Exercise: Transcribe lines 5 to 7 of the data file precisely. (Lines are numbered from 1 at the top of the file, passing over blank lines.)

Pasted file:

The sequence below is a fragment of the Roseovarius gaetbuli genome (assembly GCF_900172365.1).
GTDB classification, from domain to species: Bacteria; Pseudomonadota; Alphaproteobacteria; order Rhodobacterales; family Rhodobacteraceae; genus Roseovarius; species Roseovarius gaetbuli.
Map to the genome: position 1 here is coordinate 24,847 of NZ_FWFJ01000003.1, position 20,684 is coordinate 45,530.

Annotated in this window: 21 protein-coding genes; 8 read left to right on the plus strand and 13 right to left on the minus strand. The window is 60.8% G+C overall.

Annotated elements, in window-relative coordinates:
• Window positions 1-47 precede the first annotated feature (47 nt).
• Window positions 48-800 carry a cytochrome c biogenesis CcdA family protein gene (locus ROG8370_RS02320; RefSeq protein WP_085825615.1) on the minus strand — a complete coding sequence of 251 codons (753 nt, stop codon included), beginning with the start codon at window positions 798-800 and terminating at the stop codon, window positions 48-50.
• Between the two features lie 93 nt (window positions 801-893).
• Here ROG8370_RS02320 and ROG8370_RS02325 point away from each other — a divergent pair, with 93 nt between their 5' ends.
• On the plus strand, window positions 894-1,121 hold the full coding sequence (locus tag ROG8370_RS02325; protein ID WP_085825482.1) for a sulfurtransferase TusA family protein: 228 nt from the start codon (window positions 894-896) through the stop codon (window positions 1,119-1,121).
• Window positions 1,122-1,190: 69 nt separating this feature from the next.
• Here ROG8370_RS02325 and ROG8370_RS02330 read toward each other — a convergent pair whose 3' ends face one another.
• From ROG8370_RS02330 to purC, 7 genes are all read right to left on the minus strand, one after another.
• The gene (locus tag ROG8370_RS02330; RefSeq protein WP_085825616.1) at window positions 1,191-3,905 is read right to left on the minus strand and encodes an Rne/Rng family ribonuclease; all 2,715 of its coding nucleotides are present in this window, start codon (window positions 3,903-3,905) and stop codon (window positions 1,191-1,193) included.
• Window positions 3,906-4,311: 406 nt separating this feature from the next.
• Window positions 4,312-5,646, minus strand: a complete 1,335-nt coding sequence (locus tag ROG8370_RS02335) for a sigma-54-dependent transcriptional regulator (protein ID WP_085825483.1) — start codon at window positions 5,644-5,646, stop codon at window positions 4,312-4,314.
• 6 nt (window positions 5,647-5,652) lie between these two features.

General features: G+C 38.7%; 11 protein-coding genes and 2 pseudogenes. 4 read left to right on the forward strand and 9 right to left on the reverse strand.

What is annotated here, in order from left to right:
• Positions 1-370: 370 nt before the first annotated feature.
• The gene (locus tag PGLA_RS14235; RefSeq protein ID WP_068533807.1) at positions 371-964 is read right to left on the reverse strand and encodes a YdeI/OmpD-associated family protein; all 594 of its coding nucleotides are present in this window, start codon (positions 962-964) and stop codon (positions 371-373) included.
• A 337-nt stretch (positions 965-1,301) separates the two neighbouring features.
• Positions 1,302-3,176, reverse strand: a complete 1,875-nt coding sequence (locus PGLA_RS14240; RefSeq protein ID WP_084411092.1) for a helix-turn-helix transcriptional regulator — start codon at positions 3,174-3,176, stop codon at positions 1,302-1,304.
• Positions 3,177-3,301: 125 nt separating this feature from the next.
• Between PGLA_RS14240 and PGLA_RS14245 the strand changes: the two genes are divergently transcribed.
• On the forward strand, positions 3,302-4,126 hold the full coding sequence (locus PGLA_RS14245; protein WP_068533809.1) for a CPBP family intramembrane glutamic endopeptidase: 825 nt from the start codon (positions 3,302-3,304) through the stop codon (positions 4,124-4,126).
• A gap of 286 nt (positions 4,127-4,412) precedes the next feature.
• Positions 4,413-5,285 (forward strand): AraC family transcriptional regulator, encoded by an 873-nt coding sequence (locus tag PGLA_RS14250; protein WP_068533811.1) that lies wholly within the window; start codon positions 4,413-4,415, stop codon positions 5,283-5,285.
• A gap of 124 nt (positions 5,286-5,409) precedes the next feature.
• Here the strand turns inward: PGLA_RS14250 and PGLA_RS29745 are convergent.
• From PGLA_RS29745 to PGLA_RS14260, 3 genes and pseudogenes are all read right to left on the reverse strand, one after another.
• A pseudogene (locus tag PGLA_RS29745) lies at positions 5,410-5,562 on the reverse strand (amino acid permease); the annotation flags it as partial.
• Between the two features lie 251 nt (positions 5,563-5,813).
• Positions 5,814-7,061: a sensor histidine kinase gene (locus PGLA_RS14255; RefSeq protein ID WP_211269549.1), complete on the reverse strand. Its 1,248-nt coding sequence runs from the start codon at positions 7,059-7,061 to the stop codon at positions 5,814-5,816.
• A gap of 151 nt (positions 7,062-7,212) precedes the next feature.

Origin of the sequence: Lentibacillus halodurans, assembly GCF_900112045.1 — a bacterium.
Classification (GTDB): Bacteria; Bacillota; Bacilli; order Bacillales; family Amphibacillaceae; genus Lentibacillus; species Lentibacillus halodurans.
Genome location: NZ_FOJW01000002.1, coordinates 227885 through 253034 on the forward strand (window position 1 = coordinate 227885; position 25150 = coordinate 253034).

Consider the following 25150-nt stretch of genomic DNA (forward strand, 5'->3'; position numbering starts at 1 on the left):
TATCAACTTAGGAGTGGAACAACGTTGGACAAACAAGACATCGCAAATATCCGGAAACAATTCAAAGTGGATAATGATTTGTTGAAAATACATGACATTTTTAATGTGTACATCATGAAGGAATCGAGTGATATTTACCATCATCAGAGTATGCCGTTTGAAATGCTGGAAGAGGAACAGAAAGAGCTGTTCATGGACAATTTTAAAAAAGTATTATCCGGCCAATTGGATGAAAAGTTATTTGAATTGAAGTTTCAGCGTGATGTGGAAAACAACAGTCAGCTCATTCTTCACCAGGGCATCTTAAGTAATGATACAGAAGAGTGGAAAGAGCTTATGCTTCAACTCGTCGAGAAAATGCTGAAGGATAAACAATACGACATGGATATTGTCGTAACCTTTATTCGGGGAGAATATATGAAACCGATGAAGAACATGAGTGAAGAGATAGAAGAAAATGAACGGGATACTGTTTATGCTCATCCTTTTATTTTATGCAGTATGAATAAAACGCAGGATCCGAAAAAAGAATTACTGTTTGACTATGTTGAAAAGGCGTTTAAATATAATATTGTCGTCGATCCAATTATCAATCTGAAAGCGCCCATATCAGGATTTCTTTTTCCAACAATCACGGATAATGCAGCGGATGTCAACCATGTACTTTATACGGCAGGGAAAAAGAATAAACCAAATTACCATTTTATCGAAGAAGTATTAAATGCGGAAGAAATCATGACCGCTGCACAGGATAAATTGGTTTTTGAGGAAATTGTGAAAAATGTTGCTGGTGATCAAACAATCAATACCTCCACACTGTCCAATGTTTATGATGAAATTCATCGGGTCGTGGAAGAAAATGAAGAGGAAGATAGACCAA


Annotated elements, in window-relative coordinates:
• Window positions 1-47 precede the first annotated feature (47 nt).
• Window positions 48-800 carry a cytochrome c biogenesis CcdA family protein gene (locus ROG8370_RS02320; RefSeq protein WP_085825615.1) on the minus strand — a complete coding sequence of 251 codons (753 nt, stop codon included), beginning with the start codon at window positions 798-800 and terminating at the stop codon, window positions 48-50.